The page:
This will require a sophistication that has not always been apparent among policymakers. Their instinct has been to cling to the alliance like a life raft and, on occasions, discreditably, use it as a wedge issue against political opponents.
China’s rise is encouraging a more realistic view of Australia’s geopolitical circumstances, and none too soon.
The following extracts from Australia’s Foreign Policy White Paper, released in November, provide a flavour of that greater realism:
Navigating the decade ahead will be hard because as China’s power grows our region is changing in ways without precedent in Australia’s modern history.
Powerful drivers are converging in a way that is reshaping the international order and challenging Australia’s interests. The United States has been the dominant power in our region throughout Australia’s post-second-world-war history. Today, China is challenging America’s position.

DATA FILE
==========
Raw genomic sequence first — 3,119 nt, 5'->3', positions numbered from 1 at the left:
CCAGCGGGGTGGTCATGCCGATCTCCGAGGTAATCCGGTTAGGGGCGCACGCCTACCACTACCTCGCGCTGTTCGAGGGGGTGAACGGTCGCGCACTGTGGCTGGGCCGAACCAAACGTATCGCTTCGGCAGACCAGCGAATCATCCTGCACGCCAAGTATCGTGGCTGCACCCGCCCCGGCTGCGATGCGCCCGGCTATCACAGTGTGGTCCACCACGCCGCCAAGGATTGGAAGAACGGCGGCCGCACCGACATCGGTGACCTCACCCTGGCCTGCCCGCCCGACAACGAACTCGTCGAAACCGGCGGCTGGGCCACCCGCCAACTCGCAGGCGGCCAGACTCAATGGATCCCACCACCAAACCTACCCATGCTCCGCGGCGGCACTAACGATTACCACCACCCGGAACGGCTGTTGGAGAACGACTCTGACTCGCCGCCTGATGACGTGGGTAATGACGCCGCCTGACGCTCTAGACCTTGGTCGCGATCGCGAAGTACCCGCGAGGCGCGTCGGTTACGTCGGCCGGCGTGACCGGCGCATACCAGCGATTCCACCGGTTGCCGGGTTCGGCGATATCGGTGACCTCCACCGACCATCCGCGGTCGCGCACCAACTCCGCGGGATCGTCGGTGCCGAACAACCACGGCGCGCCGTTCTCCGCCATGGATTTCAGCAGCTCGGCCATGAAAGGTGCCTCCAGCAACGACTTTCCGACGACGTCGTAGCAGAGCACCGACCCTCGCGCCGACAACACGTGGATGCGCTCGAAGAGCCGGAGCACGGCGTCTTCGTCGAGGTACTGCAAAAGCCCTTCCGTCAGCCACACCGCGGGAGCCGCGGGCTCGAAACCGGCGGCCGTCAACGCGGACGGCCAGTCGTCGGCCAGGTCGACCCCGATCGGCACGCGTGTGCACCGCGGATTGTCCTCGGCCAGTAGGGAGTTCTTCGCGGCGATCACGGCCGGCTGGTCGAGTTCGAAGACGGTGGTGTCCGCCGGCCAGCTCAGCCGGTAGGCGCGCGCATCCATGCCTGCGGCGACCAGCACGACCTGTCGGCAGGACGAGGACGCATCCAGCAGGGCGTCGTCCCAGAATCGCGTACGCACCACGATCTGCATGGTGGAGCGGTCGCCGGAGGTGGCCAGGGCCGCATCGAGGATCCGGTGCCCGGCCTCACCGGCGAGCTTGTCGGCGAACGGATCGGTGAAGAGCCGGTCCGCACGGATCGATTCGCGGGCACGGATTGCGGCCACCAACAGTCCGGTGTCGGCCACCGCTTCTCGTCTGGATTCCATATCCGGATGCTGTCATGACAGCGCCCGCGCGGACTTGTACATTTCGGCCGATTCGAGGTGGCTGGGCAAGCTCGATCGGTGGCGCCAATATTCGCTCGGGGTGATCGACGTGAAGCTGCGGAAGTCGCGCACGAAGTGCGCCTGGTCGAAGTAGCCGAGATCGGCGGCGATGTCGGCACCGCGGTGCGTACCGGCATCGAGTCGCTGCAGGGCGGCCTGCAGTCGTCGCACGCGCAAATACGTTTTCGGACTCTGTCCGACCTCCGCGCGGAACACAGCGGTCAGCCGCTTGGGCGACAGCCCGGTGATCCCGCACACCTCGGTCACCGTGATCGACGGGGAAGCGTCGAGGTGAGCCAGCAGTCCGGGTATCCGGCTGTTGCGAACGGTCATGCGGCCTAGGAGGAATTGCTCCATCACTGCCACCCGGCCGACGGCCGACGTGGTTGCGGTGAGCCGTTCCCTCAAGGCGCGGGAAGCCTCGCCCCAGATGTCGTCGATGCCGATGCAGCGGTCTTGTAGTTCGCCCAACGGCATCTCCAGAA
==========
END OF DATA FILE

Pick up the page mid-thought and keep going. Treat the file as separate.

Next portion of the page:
The government recognises there is great debate and uncertainty in the United States about the costs and benefits of its leadership of the international system.
In the decades ahead we expect further contestation [between the US and China] over ideas and influence, directly affecting Australia. It is imperative that Australia prepare for the long term.
All of this exposes Australia’s biggest challenge in the next several decades. Simply put, this is to build its own self-reliance, including smart investments in defence capabilities, along with nurturing security relationships in its own region.
Most desirable in all of this would be to involve – not exclude – China in building a regional security architecture. This could possibly be along the lines of the Helsinki Accords, which helped stabilise Europe during a long stand-off with the former Soviet Union.
Australian officials might want to expand a quadrilateral Indo-Pacific security partnership – involving the US, Japan, Australia and India – envisaged as a hedge against China to others, including China itself.